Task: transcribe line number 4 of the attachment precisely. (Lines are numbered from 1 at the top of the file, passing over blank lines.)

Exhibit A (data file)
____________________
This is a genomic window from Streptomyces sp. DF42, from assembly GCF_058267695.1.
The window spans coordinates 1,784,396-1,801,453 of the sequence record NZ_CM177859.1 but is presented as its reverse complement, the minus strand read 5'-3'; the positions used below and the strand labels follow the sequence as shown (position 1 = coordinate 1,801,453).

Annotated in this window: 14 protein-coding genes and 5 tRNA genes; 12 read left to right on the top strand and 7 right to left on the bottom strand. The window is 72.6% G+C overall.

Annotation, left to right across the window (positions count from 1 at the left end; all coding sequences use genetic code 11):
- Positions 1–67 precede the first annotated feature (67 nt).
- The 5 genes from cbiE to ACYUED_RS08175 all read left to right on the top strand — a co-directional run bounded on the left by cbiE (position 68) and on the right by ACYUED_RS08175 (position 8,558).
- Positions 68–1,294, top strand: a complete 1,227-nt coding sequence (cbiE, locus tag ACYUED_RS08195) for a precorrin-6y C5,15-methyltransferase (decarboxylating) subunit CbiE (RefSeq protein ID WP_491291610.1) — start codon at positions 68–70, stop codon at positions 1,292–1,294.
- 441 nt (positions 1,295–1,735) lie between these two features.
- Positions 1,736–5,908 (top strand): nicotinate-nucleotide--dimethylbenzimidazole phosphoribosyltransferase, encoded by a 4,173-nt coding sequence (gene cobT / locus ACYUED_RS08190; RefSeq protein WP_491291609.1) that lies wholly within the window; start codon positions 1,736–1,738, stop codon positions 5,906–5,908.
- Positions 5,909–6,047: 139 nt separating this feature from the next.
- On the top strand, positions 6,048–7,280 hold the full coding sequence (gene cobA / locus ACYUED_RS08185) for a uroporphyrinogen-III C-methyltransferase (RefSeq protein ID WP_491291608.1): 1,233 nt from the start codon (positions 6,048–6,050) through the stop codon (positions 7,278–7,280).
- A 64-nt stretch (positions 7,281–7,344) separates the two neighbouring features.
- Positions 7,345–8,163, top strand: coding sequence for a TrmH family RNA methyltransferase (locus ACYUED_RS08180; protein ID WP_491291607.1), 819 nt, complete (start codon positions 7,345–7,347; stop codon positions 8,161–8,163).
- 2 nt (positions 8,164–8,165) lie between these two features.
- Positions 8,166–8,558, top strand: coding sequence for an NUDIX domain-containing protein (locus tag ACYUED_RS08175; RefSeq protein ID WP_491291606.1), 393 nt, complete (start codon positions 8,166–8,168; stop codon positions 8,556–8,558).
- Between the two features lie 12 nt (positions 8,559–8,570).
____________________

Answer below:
Annotation, left to right across the window (positions count from 1 at the left end; all coding sequences use genetic code 11):